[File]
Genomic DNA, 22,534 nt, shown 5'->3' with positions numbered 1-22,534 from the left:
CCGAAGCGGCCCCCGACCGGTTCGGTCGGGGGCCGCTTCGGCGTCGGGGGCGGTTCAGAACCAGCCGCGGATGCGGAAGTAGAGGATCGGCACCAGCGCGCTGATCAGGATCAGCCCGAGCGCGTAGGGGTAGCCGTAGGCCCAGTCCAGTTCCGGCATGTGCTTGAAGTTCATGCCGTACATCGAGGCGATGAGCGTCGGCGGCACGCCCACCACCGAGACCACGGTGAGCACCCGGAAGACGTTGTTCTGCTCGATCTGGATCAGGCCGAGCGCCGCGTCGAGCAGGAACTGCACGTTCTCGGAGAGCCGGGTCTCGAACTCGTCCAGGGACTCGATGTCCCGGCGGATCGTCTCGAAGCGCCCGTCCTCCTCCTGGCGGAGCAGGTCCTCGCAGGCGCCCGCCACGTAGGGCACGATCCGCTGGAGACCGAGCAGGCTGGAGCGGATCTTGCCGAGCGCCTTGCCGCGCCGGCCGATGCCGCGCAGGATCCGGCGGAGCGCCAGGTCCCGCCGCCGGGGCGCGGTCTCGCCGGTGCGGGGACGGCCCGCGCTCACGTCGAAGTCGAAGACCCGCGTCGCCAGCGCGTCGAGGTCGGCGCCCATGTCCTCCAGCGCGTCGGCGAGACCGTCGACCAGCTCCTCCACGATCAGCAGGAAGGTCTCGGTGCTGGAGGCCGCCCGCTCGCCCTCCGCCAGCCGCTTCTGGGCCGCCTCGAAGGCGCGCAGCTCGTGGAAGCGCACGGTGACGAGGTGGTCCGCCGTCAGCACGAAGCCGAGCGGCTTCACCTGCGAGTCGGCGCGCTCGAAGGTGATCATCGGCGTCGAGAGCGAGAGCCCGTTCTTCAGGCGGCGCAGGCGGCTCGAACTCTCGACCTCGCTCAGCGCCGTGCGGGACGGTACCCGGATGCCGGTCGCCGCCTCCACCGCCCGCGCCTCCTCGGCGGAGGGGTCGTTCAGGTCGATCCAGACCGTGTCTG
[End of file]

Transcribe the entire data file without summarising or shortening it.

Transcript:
Genomic DNA, 22,534 nt, shown 5'->3' with positions numbered 1-22,534 from the left:
CCGAAGCGGCCCCCGACCGGTTCGGTCGGGGGCCGCTTCGGCGTCGGGGGCGGTTCAGAACCAGCCGCGGATGCGGAAGTAGAGGATCGGCACCAGCGCGCTGATCAGGATCAGCCCGAGCGCGTAGGGGTAGCCGTAGGCCCAGTCCAGTTCCGGCATGTGCTTGAAGTTCATGCCGTACATCGAGGCGATGAGCGTCGGCGGCACGCCCACCACCGAGACCACGGTGAGCACCCGGAAGACGTTGTTCTGCTCGATCTGGATCAGGCCGAGCGCCGCGTCGAGCAGGAACTGCACGTTCTCGGAGAGCCGGGTCTCGAACTCGTCCAGGGACTCGATGTCCCGGCGGATCGTCTCGAAGCGCCCGTCCTCCTCCTGGCGGAGCAGGTCCTCGCAGGCGCCCGCCACGTAGGGCACGATCCGCTGGAGACCGAGCAGGCTGGAGCGGATCTTGCCGAGCGCCTTGCCGCGCCGGCCGATGCCGCGCAGGATCCGGCGGAGCGCCAGGTCCCGCCGCCGGGGCGCGGTCTCGCCGGTGCGGGGACGGCCCGCGCTCACGTCGAAGTCGAAGACCCGCGTCGCCAGCGCGTCGAGGTCGGCGCCCATGTCCTCCAGCGCGTCGGCGAGACCGTCGACCAGCTCCTCCACGATCAGCAGGAAGGTCTCGGTGCTGGAGGCCGCCCGCTCGCCCTCCGCCAGCCGCTTCTGGGCCGCCTCGAAGGCGCGCAGCTCGTGGAAGCGCACGGTGACGAGGTGGTCCGCCGTCAGCACGAAGCCGAGCGGCTTCACCTGCGAGTCGGCGCGCTCGAAGGTGATCATCGGCGTCGAGAGCGAGAGCCCGTTCTTCAGGCGGCGCAGGCGGCTCGAACTCTCGACCTCGCTCAGCGCCGTGCGGGACGGTACCCGGATGCCGGTCGCCGCCTCCACCGCCCGCGCCTCCTCGGCGGAGGGGTCGTTCAGGTCGATCCAGACCGTGTCTG